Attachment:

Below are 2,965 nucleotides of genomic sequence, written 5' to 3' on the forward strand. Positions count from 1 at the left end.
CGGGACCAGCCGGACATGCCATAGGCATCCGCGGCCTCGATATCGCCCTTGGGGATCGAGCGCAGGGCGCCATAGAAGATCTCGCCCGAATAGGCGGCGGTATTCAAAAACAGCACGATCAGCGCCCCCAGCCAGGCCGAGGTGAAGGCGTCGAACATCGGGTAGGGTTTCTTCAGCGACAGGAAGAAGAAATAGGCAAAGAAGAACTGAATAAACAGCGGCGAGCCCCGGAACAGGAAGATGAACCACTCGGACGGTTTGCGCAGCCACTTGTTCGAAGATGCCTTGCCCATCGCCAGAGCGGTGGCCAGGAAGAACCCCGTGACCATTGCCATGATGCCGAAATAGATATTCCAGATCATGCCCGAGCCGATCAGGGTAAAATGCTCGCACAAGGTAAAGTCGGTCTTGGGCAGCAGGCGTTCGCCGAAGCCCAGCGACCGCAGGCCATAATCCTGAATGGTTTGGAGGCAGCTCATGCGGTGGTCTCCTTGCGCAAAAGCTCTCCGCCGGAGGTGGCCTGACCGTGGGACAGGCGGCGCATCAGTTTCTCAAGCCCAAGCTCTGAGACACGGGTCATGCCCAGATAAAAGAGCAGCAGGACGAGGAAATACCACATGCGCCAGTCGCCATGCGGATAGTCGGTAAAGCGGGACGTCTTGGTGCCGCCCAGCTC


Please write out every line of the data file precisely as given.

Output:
Below are 2,965 nucleotides of genomic sequence, written 5' to 3' on the forward strand. Positions count from 1 at the left end.
CGGGACCAGCCGGACATGCCATAGGCATCCGCGGCCTCGATATCGCCCTTGGGGATCGAGCGCAGGGCGCCATAGAAGATCTCGCCCGAATAGGCGGCGGTATTCAAAAACAGCACGATCAGCGCCCCCAGCCAGGCCGAGGTGAAGGCGTCGAACATCGGGTAGGGTTTCTTCAGCGACAGGAAGAAGAAATAGGCAAAGAAGAACTGAATAAACAGCGGCGAGCCCCGGAACAGGAAGATGAACCACTCGGACGGTTTGCGCAGCCACTTGTTCGAAGATGCCTTGCCCATCGCCAGAGCGGTGGCCAGGAAGAACCCCGTGACCATTGCCATGATGCCGAAATAGATATTCCAGATCATGCCCGAGCCGATCAGGGTAAAATGCTCGCACAAGGTAAAGTCGGTCTTGGGCAGCAGGCGTTCGCCGAAGCCCAGCGACCGCAGGCCATAATCCTGAATGGTTTGGAGGCAGCTCATGCGGTGGTCTCCTTGCGCAAAAGCTCTCCGCCGGAGGTGGCCTGACCGTGGGACAGGCGGCGCATCAGTTTCTCAAGCCCAAGCTCTGAGACACGGGTCATGCCCAGATAAAAGAGCAGCAGGACGAGGAAATACCACATGCGCCAGTCGCCATGCGGATAGTCGGTAAAGCGGGACGTCTTGGTGCCGCCCAGCTC